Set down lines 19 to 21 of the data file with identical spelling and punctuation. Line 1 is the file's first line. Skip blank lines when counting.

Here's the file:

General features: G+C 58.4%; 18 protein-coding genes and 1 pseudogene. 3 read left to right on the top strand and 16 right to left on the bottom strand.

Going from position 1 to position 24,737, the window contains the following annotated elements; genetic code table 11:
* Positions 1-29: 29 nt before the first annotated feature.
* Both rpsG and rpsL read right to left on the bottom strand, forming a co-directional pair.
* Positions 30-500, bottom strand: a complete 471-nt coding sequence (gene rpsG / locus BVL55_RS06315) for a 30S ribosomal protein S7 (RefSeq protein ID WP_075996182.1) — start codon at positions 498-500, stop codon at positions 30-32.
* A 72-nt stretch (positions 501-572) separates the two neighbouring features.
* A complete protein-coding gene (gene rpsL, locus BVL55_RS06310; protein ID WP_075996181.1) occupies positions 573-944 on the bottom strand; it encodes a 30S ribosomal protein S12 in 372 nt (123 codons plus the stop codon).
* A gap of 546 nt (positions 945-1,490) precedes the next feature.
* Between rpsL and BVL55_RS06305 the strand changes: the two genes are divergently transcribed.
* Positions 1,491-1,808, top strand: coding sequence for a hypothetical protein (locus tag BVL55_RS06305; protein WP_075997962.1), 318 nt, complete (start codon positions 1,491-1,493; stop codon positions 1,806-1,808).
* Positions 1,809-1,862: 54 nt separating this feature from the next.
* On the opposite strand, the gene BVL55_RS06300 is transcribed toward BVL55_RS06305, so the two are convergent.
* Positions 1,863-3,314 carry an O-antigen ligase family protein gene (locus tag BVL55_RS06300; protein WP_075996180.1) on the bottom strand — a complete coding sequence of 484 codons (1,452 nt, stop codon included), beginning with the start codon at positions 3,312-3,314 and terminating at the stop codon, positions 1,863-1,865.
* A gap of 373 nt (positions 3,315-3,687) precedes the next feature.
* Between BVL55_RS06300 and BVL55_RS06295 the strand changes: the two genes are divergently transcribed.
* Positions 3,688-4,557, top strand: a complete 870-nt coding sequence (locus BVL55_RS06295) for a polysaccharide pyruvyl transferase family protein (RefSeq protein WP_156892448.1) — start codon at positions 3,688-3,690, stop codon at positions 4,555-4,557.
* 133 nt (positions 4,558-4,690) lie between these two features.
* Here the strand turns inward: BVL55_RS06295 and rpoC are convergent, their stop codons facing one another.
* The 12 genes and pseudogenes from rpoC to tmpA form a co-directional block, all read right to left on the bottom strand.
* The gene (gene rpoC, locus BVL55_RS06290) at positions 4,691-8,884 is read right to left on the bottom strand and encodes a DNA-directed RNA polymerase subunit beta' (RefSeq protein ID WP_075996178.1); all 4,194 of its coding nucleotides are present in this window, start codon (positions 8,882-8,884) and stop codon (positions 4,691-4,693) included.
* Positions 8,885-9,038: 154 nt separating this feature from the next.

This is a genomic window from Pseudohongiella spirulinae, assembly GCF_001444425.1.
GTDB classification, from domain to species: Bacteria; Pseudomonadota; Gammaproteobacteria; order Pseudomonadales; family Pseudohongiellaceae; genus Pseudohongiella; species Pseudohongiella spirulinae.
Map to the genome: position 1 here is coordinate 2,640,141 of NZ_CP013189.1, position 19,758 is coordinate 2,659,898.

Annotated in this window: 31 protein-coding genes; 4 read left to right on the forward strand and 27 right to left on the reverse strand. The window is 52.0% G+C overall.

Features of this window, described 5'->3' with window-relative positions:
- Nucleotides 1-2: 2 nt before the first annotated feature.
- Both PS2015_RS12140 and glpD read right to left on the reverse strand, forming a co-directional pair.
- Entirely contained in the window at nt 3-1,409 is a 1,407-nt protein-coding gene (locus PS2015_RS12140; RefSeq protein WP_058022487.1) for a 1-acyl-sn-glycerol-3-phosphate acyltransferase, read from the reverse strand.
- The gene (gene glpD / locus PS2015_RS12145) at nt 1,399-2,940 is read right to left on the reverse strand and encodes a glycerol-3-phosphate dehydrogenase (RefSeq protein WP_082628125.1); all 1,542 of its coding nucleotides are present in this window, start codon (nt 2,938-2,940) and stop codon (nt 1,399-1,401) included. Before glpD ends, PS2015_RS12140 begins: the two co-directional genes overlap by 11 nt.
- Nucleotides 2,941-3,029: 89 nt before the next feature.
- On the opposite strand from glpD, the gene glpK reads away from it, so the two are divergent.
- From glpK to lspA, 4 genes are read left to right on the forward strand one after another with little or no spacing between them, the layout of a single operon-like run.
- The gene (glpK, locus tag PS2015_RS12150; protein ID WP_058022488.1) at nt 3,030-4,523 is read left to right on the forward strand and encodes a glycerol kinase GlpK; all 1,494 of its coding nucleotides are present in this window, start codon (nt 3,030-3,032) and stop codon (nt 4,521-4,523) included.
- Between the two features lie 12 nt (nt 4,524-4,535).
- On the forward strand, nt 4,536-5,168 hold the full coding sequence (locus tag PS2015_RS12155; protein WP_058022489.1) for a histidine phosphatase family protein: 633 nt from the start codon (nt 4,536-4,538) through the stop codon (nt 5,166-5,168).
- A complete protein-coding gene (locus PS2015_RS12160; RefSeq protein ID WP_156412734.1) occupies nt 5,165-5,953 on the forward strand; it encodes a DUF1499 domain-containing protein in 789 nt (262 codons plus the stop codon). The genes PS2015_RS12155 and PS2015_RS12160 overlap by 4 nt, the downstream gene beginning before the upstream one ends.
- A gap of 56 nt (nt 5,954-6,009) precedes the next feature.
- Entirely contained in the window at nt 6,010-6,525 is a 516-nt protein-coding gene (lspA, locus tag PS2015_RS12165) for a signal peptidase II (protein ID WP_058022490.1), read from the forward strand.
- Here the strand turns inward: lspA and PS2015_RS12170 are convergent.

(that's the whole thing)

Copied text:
* The 12 genes and pseudogenes from rpoC to tmpA form a co-directional block, all read right to left on the bottom strand.
* The gene (gene rpoC, locus BVL55_RS06290) at positions 4,691-8,884 is read right to left on the bottom strand and encodes a DNA-directed RNA polymerase subunit beta' (RefSeq protein ID WP_075996178.1); all 4,194 of its coding nucleotides are present in this window, start codon (positions 8,882-8,884) and stop codon (positions 4,691-4,693) included.
* Positions 8,885-9,038: 154 nt separating this feature from the next.